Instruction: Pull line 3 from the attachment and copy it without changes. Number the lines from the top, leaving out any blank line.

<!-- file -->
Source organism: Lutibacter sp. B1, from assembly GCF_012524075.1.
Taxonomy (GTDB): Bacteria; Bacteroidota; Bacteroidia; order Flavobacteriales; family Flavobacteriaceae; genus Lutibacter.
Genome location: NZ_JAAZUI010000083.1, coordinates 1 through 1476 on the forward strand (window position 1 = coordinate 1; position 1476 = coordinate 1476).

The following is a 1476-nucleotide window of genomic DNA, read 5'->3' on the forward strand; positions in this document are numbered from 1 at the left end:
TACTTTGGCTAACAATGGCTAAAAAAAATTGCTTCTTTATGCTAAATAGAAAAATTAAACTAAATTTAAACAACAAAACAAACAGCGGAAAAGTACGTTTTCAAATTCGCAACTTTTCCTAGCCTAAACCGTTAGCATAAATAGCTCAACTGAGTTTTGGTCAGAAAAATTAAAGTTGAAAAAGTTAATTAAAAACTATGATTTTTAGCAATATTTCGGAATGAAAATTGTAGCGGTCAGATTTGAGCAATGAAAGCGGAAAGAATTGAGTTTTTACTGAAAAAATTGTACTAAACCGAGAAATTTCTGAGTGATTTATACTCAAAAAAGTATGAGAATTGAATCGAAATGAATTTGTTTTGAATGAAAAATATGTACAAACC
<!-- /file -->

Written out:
Genome location: NZ_JAAZUI010000083.1, coordinates 1 through 1476 on the forward strand (window position 1 = coordinate 1; position 1476 = coordinate 1476).